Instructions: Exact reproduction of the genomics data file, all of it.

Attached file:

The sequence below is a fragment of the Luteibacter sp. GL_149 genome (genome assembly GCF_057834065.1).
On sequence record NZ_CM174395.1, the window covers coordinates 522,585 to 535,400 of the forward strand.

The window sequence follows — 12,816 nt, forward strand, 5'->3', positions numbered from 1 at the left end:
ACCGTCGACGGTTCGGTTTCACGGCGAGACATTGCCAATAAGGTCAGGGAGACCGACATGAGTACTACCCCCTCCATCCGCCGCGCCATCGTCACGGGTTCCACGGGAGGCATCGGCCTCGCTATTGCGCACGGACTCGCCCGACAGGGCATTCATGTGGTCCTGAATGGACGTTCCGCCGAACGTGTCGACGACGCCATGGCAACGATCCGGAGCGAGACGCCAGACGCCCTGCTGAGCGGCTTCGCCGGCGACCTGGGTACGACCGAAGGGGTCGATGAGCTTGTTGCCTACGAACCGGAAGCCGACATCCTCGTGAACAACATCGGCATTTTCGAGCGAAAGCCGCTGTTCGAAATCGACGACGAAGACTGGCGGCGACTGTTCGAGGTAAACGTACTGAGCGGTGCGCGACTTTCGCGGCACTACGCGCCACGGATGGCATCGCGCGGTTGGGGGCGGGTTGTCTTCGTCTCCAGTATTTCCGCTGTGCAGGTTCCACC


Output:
The sequence below is a fragment of the Luteibacter sp. GL_149 genome (genome assembly GCF_057834065.1).
On sequence record NZ_CM174395.1, the window covers coordinates 522,585 to 535,400 of the forward strand.

The window sequence follows — 12,816 nt, forward strand, 5'->3', positions numbered from 1 at the left end:
ACCGTCGACGGTTCGGTTTCACGGCGAGACATTGCCAATAAGGTCAGGGAGACCGACATGAGTACTACCCCCTCCATCCGCCGCGCCATCGTCACGGGTTCCACGGGAGGCATCGGCCTCGCTATTGCGCACGGACTCGCCCGACAGGGCATTCATGTGGTCCTGAATGGACGTTCCGCCGAACGTGTCGACGACGCCATGGCAACGATCCGGAGCGAGACGCCAGACGCCCTGCTGAGCGGCTTCGCCGGCGACCTGGGTACGACCGAAGGGGTCGATGAGCTTGTTGCCTACGAACCGGAAGCCGACATCCTCGTGAACAACATCGGCATTTTCGAGCGAAAGCCGCTGTTCGAAATCGACGACGAAGACTGGCGGCGACTGTTCGAGGTAAACGTACTGAGCGGTGCGCGACTTTCGCGGCACTACGCGCCACGGATGGCATCGCGCGGTTGGGGGCGGGTTGTCTTCGTCTCCAGTATTTCCGCTGTGCAGGTTCCACC